The 702 cubic inch (11.5 litre) GMC V12 was only ever built between 1960 and 1965, it’s estimated that approximately 5,000 were made, and that only 1,500 or so remain in usable condition today.
The 702 Cubic Inch – 11.5 Litre GMC V12
Engineers at GMC developed this V12 using the 351 cu. in. V6 as a starting point, though it should be noted that they developed an entirely unique casting for the block as well as a unique crankshaft and camshaft. Impressively, the crankshaft tipped the scales at 180 lbs, the engine measured in at 4.2 feet long, and it weighed 1,500 lbs fully assembled including intake and exhaust systems.
As you may have guessed from the above specifications this was not a car engine, it was designed for semis, missile transporters, and other large trucks, it also found use in fire trucks, airport tow vehicles, and as stationary power units. Unusually for a truck engine, it’s powered by gasoline rather than diesel. This is because gasoline was so cheap in the early 1960s that it was a viable choice for truck use, and many truckers preferred gas-powered engines.
Despite the prodigious capacity of this V12, it produced relatively low power figures with 275 hp at 2,400 rpm – but this is to be expected with truck engines as they’re typically biased towards torque. The GMC V12 turns out a mighty 625 ft lbs of torque at only 2,100 rpm. That said, aftermarket tuning companies like Thunder V12 have made a name for themselves rebuilding these engines into performance powerhouses capable of considerably more horsepower and torque.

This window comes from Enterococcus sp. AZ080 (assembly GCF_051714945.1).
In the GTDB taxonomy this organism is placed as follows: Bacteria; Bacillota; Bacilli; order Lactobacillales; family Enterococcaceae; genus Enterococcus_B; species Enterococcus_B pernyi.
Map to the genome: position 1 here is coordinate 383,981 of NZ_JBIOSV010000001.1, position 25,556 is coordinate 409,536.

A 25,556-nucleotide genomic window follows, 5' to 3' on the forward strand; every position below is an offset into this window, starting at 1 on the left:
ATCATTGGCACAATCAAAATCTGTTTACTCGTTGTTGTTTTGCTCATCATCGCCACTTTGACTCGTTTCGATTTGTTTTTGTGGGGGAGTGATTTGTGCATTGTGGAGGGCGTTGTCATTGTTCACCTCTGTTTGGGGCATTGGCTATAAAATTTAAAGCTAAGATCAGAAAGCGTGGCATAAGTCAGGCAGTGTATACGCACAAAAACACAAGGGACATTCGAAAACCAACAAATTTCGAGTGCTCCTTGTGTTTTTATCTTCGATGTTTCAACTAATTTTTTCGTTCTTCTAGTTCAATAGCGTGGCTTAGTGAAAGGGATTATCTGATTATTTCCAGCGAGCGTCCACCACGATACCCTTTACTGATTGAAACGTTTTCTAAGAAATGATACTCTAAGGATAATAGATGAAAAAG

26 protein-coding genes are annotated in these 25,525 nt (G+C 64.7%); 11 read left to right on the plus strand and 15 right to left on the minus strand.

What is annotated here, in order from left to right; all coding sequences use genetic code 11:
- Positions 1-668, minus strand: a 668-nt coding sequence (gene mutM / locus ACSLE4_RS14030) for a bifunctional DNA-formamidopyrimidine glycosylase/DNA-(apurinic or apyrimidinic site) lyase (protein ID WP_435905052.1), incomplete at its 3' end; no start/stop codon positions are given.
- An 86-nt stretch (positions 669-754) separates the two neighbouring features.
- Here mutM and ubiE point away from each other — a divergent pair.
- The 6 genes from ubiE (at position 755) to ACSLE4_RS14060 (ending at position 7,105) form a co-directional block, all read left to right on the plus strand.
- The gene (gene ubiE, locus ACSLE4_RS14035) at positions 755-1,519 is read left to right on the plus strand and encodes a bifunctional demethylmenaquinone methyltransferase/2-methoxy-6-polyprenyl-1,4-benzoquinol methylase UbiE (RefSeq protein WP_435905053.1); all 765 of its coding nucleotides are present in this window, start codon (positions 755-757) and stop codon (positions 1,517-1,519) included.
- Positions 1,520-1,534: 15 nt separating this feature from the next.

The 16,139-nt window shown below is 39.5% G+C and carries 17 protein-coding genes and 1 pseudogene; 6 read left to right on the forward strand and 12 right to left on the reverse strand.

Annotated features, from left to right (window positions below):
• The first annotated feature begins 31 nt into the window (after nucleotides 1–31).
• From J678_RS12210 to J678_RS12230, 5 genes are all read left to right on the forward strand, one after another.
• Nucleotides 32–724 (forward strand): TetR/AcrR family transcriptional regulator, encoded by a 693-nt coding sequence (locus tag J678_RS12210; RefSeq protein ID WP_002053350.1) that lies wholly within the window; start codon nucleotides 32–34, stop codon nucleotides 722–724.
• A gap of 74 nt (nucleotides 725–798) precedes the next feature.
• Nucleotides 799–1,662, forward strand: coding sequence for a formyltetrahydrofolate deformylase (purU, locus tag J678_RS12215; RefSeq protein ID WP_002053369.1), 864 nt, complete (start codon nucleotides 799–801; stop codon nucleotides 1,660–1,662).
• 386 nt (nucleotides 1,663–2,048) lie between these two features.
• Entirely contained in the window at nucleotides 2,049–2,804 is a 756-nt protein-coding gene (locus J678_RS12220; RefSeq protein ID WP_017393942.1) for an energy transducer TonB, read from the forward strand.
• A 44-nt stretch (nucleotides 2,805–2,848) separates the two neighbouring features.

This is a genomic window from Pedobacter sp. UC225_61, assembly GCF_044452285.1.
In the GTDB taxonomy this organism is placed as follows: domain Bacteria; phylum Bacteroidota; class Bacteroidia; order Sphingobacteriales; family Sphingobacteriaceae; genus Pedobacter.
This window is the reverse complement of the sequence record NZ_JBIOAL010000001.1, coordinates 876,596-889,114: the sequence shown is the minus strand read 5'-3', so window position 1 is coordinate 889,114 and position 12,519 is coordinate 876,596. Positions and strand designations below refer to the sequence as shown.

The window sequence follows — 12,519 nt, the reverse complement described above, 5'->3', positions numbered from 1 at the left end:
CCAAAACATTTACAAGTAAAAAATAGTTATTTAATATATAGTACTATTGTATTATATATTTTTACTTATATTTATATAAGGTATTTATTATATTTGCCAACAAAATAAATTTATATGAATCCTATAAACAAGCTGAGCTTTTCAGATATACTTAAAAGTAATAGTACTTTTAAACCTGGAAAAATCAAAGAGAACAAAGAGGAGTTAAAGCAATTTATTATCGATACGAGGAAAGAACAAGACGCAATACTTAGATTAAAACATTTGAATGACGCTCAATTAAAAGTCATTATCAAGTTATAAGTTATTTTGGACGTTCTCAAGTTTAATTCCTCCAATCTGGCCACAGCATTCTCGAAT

In recent years the GMC V12 has become a popular choice for those wanting to build highly unusual hot rods and other custom cars, it’s also been used in tractor pullers – frequently with engines rebuilt by Thunder V12.
The GMC V12 Shown Here
The engine you see here was used as a stationary power unit on an oil rig, there are actually two engines for sale as well as a large pile of spare parts. Somewhat comically the seller mentions that although the engine did turn over in the past, it doesn’t currently. It’s a new take on the old “ran when parked” line so common to Craigslist car ads.
The engine does come with free access to the spare parts pile on a first come first served basis, and they do mention that the engine has its distributor and water pump. The engine is listed with a Buy It Now price of $7,500 USD which works out to just $10.6 per cubic inch of engine capacity.
Ben has had his work featured on CNN, Popular Mechanics, Smithsonian Magazine, Road & Track Magazine, the official Pinterest blog, the official eBay Motors blog, BuzzFeed, and many more.
Silodrome was founded by Ben back in 2010, in the years since the site has grown to become a world leader in the alternative and vintage motoring sector, with millions of readers around the world and many hundreds of thousands of followers on social media.
This article and its contents are protected by copyright, and may only be republished with a credit and link back to Silodrome.com - ©2020